|Publication number||US6610383 B1|
|Application number||US 09/455,513|
|Publication date||26 Aug 2003|
|Filing date||6 Dec 1999|
|Priority date||23 Dec 1998|
|Also published as||CN1108920C, CN1331630A, DE69931659D1, DE69931659T2, EP1140486A1, EP1140486B1, US20040053010, WO2000038913A1|
|Publication number||09455513, 455513, US 6610383 B1, US 6610383B1, US-B1-6610383, US6610383 B1, US6610383B1|
|Inventors||Michael Tod Morman, Robert John Schwartz, Howard Martin Welch, Patricia Hsiaoyin Hwang|
|Original Assignee||Kimberly-Clark Worldwide, Inc.|
|Export Citation||BiBTeX, EndNote, RefMan|
|Patent Citations (58), Referenced by (42), Classifications (44), Legal Events (6)|
|External Links: USPTO, USPTO Assignment, Espacenet|
This application claims priority from U.S. Provisional Application No. 60/113,737 filed on Dec. 23, 1998.
The present invention is directed to a necked laminate and a process for making the laminate. The necked laminate is formed from sheet layers of at least one non-elastic neckable material laminated to at least one non-elastic film defining a longitudinal and transverse dimension wherein the laminate is extensible and retractable in at least one dimension without significantly reducing the breathability and/or liquid barrier properties of the film layer. This laminate extensibility and retractability is the result of striated rugosities in, for instance, the longitudinal dimension of the film layer which enables the necked laminate to have an amount of extensibility and retractability in the transverse dimension.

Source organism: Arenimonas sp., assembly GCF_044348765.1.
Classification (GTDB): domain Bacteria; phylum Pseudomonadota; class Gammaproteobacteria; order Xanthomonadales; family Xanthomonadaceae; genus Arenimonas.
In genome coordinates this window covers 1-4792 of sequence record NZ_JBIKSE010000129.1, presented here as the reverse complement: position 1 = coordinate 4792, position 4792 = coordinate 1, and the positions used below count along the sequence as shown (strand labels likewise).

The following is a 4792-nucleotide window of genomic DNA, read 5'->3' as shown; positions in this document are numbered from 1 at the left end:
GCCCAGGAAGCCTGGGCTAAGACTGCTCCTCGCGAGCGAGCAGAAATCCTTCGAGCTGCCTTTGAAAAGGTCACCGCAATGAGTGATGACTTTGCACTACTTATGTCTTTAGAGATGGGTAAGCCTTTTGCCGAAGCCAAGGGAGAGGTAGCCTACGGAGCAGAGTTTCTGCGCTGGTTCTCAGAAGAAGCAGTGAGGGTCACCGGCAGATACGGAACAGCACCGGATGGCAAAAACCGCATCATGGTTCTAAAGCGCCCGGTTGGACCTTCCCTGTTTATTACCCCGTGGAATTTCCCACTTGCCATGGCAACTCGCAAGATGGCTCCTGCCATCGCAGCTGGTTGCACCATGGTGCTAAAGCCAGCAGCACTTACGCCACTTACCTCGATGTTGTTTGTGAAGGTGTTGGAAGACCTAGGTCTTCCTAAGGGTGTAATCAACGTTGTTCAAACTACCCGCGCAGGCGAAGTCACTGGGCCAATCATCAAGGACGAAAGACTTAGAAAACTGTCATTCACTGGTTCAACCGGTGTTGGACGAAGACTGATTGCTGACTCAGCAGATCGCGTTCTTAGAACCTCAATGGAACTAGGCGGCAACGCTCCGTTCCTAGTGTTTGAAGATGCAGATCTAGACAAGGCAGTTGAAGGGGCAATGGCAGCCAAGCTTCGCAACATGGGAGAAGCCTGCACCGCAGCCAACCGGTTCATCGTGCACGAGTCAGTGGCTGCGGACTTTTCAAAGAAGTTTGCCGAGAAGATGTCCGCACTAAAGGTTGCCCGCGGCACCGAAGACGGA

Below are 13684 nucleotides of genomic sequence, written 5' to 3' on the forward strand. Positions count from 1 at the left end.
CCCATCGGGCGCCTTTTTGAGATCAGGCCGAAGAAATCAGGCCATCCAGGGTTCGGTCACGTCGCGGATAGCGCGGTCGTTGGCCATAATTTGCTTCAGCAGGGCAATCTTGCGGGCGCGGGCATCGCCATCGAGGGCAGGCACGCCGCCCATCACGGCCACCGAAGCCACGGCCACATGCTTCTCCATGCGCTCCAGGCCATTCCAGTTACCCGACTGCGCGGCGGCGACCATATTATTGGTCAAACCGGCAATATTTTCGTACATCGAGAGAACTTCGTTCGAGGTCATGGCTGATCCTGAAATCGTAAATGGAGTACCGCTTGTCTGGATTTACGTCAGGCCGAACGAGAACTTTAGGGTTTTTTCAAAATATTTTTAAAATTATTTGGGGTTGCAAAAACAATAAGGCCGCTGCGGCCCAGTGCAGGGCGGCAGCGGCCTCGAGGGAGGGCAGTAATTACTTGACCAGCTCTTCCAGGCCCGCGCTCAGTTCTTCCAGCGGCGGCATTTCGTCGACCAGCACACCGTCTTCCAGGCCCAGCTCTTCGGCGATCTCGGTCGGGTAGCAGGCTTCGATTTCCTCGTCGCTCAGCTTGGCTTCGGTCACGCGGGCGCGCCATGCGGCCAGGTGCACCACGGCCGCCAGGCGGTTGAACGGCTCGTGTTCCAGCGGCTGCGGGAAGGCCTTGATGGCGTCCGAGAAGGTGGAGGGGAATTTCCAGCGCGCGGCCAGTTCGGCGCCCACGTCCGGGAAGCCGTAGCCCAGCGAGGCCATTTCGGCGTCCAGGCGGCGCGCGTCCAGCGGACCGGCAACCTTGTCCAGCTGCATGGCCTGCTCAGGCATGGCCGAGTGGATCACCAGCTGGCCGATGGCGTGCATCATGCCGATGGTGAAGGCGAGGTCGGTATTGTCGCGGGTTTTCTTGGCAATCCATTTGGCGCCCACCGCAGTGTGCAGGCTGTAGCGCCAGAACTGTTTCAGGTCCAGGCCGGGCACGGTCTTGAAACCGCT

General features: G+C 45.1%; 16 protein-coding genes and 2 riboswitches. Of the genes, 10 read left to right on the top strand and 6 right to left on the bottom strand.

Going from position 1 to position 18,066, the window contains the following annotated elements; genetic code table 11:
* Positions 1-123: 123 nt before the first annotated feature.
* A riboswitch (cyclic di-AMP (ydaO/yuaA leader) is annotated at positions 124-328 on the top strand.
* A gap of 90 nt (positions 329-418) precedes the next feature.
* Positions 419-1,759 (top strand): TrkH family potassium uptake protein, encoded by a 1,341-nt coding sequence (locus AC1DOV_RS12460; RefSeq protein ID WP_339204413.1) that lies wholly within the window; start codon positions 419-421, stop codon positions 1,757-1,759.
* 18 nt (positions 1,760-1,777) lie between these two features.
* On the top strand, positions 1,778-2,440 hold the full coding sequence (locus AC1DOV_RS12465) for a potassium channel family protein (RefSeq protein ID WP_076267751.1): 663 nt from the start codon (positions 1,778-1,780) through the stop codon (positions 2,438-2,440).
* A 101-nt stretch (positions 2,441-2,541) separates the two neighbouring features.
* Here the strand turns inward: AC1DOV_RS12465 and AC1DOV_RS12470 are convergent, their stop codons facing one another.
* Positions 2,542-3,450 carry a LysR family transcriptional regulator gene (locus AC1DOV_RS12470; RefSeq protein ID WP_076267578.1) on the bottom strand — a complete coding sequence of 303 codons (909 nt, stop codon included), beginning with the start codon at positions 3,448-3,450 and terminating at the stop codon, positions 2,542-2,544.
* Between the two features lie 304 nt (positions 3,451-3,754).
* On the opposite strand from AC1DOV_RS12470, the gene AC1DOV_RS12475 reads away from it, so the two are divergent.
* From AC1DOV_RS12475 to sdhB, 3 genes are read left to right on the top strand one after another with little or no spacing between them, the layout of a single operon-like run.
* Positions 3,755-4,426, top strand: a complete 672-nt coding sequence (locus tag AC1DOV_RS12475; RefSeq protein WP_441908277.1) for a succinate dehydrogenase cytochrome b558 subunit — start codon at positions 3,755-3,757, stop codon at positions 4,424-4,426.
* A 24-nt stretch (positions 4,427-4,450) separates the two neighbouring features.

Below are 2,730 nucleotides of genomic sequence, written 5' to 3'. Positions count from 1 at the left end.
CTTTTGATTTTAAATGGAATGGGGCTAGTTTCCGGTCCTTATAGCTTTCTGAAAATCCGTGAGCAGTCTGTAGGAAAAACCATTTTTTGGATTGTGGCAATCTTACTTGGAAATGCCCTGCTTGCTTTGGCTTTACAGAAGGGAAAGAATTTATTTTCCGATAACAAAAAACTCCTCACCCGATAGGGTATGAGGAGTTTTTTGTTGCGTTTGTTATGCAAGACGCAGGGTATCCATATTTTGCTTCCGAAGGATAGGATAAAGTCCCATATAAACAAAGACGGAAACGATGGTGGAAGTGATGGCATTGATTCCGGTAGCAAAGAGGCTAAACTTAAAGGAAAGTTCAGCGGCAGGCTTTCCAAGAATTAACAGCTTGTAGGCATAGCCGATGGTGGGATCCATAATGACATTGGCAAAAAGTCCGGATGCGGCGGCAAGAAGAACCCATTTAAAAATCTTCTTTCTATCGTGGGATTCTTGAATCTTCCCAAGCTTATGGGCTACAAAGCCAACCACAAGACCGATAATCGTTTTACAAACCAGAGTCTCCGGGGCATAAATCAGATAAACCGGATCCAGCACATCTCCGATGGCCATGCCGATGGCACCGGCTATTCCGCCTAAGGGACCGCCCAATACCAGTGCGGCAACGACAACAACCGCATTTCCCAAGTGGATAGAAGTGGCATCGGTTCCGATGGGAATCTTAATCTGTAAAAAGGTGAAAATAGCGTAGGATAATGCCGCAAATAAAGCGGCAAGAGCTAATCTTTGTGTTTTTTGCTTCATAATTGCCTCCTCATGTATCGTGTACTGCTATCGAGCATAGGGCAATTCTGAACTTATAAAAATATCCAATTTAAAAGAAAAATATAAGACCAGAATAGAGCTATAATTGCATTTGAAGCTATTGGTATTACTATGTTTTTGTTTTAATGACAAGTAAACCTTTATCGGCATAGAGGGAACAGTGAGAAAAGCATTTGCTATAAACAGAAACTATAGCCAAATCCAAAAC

Laminates of film and nonwoven web layers are known to be useful in personal care absorbent articles such as diapers, training pants, incontinence garments, mattress pads, wipers, feminine care products (e.g. sanitary napkins), in medical applications such as surgical drapes and gowns, facemasks, and wound dressings and wraps, in articles of clothing or portions thereof including industrial workwear and lab coats, and the like.